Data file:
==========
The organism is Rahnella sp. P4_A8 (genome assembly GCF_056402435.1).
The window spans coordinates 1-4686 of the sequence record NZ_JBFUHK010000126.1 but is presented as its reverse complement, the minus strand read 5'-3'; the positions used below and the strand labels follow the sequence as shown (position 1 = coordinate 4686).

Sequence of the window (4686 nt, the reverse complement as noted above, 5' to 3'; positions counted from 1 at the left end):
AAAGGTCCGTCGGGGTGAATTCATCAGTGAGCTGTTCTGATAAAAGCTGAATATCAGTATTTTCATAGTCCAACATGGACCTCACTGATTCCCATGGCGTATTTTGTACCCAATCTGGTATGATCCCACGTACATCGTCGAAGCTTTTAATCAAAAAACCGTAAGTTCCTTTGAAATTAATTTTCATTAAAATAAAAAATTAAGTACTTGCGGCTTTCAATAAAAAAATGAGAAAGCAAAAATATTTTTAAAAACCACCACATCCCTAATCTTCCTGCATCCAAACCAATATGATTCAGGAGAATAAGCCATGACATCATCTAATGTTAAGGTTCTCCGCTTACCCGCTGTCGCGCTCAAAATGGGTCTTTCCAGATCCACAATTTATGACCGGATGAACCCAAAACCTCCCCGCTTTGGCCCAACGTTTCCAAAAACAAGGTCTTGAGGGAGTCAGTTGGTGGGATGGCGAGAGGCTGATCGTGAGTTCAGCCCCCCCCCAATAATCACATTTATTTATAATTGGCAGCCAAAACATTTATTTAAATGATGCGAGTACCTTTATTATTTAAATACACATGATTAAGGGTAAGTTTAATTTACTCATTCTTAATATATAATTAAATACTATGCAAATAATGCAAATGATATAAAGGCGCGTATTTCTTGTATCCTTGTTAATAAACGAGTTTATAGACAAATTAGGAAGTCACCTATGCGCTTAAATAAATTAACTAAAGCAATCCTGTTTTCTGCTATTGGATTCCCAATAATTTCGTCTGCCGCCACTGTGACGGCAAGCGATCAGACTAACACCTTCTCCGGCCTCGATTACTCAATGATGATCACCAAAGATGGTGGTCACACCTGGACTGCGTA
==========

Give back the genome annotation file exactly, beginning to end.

The organism is Rahnella sp. P4_A8 (genome assembly GCF_056402435.1).
The window spans coordinates 1-4686 of the sequence record NZ_JBFUHK010000126.1 but is presented as its reverse complement, the minus strand read 5'-3'; the positions used below and the strand labels follow the sequence as shown (position 1 = coordinate 4686).

Sequence of the window (4686 nt, the reverse complement as noted above, 5' to 3'; positions counted from 1 at the left end):
AAAGGTCCGTCGGGGTGAATTCATCAGTGAGCTGTTCTGATAAAAGCTGAATATCAGTATTTTCATAGTCCAACATGGACCTCACTGATTCCCATGGCGTATTTTGTACCCAATCTGGTATGATCCCACGTACATCGTCGAAGCTTTTAATCAAAAAACCGTAAGTTCCTTTGAAATTAATTTTCATTAAAATAAAAAATTAAGTACTTGCGGCTTTCAATAAAAAAATGAGAAAGCAAAAATATTTTTAAAAACCACCACATCCCTAATCTTCCTGCATCCAAACCAATATGATTCAGGAGAATAAGCCATGACATCATCTAATGTTAAGGTTCTCCGCTTACCCGCTGTCGCGCTCAAAATGGGTCTTTCCAGATCCACAATTTATGACCGGATGAACCCAAAACCTCCCCGCTTTGGCCCAACGTTTCCAAAAACAAGGTCTTGAGGGAGTCAGTTGGTGGGATGGCGAGAGGCTGATCGTGAGTTCAGCCCCCCCCCAATAATCACATTTATTTATAATTGGCAGCCAAAACATTTATTTAAATGATGCGAGTACCTTTATTATTTAAATACACATGATTAAGGGTAAGTTTAATTTACTCATTCTTAATATATAATTAAATACTATGCAAATAATGCAAATGATATAAAGGCGCGTATTTCTTGTATCCTTGTTAATAAACGAGTTTATAGACAAATTAGGAAGTCACCTATGCGCTTAAATAAATTAACTAAAGCAATCCTGTTTTCTGCTATTGGATTCCCAATAATTTCGTCTGCCGCCACTGTGACGGCAAGCGATCAGACTAACACCTTCTCCGGCCTCGATTACTCAATGATGATCACCAAAGATGGTGGTCACACCTGGACTGCGTA